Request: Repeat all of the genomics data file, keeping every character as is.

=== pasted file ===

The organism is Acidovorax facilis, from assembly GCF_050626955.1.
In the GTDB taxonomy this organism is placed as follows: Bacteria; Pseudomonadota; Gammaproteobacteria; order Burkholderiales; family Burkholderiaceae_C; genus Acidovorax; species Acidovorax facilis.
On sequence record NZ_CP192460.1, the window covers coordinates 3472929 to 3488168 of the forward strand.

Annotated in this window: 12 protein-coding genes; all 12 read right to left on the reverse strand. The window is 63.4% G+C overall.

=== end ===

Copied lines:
The organism is Acidovorax facilis, from assembly GCF_050626955.1.
In the GTDB taxonomy this organism is placed as follows: Bacteria; Pseudomonadota; Gammaproteobacteria; order Burkholderiales; family Burkholderiaceae_C; genus Acidovorax; species Acidovorax facilis.
On sequence record NZ_CP192460.1, the window covers coordinates 3472929 to 3488168 of the forward strand.

Annotated in this window: 12 protein-coding genes; all 12 read right to left on the reverse strand. The window is 63.4% G+C overall.